Town Major Sirr

Published in 18th–19th - Century History, Issue 4 (Winter 2003), Letters, Letters, Volume 11

Sir,—Pat Marshall’s interesting piece on Major Sirr in your last issue (HI 11.3, Autumn 2003) neglected one aspect of Sirr’s later career: his interest in the Irish language. (Viewers of Pat Murphy’s film Anne Devlin will recall that Sirr is the only major character who speaks Irish on-screen, when talking to an informer.) It extended to strong support for missionary societies that hoped to convert Irish Catholics to Protestantism through Irish-language preaching. One of his sons, Revd Darcy Sirr, was the official biographer of Power Le Poer Trench, last Church of Ireland archbishop of Tuam, whose role in launching the ‘Protestant crusade in Ireland’ is outlined by Desmond Bowen. (A grandson of the Major, William Sirr, was still writing to London literary weeklies from a Surrey address at the beginning of the twentieth century protesting at unfavourable literary portrayals of his grandfather.)
An interesting portrait of the aged Sirr and his antiquarian pursuits can be found in the 1838 volume Letters from Ireland by the evangelical writer Charlotte Elizabeth Tonna, whose attitudes were shaped by several years’ residence in Kilkenny at the height of the Rockite movement in the early 1820s. Tonna had landed in the south-east and was stopping off in Dublin on her way to Belfast (where she visited her friend Revd Henry Cooke) and Derry. She had previously made a pilgrimage to Vinegar Hill, which she regarded as a site of Protestant martyrdom, and met an elderly widow whose husband had been piked before her eyes in 1798. This influences Tonna’s idealised view of

Sirr’s exploits:

Another pleasant evening we passed at the Castle—not, I assure you, with Lords Mulgrave or Morpeth [Whig lord lieutenant and chief secretary], but with that loyal old Protestant soldier, Major Sirr, whose fine museum of antiquities, and every description of rarities, far exceeded my expectation, highly as it was raised. Among the most interesting natural curiosities were some exquisite specimens of the rocks in Achill, transparent amethysts they seemed, of some feet in circumference. It was sweet to think that the island, which had long been spiritually afflicted, tossed with tempests and not comforted, was now having her stones laid with fair colours, and her foundations with sapphires. (Isai. liv. 11) [Tonna refers to Edward Nangle’s Achill Mission.] Many relics I saw of the earliest days of Ireland’s history, both martial and regal, some exquisitely wrought, others remarkable only for the weight of the precious metal that composed them. Nothing, however, led me back so completely to those olden days as the frame of an Irish war-harp, such as the minstrels bore to the battlefield. This was of oak, almost black with age, rude, but perfect in form, and about two or three feet high. I should have liked to have borrowed it for a day, to muse over the recollections that it could not fail to excite. It was to me very touching to see the owner of these treasures, in the enjoyment of a healthy and vigorous ripeness of years, moving tranquilly among his stores, pointing out and explaining, with all the bland courtesy of a better era of manners, what was worthy of remark; and to remember through what fearful struggles he had passed, manfully braving the forefront of danger, in defence of that very castle, and of the Protestant faith and name, forty years ago. I found the Major keenly alive to the importance of the Irish language, as a means of achieving what the sword can never effect among this people; and I left the vice-regal edifice, more than ever convinced that Ireland has never yet been conquered, never will be, till the sword of the Spirit be deeply buried in her bosom.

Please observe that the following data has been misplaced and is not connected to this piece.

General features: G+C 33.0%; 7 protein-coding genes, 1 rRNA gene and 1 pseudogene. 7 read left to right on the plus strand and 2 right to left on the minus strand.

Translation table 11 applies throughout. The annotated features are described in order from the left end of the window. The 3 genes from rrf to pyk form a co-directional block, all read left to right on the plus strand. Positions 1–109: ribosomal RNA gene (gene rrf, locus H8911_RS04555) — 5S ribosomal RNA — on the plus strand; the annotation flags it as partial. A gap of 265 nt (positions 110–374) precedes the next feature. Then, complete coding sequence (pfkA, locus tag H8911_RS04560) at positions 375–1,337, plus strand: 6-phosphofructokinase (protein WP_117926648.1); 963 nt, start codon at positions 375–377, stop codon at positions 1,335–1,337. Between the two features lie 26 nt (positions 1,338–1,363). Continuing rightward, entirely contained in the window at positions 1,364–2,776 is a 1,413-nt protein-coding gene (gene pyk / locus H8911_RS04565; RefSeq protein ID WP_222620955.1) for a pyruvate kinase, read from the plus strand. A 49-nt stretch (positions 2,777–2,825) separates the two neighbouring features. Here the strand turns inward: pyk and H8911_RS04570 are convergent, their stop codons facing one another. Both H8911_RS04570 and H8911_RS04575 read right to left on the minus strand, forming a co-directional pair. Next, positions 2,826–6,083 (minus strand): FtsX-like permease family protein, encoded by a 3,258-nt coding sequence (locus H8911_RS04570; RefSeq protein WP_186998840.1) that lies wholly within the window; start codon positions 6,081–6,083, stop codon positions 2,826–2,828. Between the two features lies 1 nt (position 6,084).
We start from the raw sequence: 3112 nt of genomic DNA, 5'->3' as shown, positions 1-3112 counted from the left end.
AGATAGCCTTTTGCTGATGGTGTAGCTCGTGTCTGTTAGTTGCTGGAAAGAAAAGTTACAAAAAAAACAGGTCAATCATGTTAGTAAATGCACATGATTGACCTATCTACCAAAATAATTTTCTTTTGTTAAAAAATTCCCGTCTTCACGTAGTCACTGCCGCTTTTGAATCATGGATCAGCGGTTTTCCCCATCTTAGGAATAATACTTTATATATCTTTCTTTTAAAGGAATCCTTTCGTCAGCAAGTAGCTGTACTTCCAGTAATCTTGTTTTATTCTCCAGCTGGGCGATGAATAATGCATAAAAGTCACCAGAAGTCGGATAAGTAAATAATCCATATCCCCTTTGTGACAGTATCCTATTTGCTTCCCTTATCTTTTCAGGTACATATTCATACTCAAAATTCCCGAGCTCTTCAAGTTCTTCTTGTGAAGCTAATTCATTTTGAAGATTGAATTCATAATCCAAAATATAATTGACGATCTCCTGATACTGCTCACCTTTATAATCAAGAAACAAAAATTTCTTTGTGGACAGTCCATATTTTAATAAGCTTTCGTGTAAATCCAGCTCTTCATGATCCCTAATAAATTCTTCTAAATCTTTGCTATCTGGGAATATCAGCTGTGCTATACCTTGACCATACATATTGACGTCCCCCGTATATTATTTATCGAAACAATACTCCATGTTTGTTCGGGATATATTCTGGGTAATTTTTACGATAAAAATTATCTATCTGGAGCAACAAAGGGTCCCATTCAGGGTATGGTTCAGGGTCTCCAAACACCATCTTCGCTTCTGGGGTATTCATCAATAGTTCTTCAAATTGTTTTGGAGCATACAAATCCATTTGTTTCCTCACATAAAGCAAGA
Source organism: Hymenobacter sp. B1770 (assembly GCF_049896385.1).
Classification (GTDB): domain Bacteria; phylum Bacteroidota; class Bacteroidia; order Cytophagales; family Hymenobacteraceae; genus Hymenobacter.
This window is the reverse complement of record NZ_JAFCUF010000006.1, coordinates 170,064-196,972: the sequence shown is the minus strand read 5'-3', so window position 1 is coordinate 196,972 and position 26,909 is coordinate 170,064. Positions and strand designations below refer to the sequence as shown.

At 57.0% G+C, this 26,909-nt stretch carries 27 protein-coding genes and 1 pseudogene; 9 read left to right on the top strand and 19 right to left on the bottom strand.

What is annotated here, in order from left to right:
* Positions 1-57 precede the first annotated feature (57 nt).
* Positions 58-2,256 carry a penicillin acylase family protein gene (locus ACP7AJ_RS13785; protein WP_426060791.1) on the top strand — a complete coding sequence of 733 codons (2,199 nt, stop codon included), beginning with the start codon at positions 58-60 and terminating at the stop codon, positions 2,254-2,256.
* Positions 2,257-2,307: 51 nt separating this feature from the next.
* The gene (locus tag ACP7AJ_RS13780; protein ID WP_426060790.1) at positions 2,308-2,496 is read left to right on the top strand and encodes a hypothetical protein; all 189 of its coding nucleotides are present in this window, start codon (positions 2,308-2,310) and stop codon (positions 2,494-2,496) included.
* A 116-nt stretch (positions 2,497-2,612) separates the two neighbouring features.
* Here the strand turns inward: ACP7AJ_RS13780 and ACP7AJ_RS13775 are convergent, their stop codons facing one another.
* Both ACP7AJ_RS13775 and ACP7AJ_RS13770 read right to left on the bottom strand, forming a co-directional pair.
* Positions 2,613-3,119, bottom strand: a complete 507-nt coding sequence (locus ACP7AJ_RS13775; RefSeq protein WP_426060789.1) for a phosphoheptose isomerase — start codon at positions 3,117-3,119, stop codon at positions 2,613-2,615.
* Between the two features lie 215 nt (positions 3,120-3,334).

One wonders what Anne Devlin would have thought of this tête-à-tête.
—Yours etc.,
PATRICK MAUME,
Queen’s University,
Belfast.

PS: In reference to Seamus Shortall’s query in your last issue—the bearded figure in Ernest Kavanagh’s 1914 cartoon, shown with John Redmond as members of a press-gang shanghaiing Irish Volunteers into the British army, is not Pierce O’Mahony but William O’Brien, leader of the smaller of the two Irish Parliamentary Party factions which existed in 1914.

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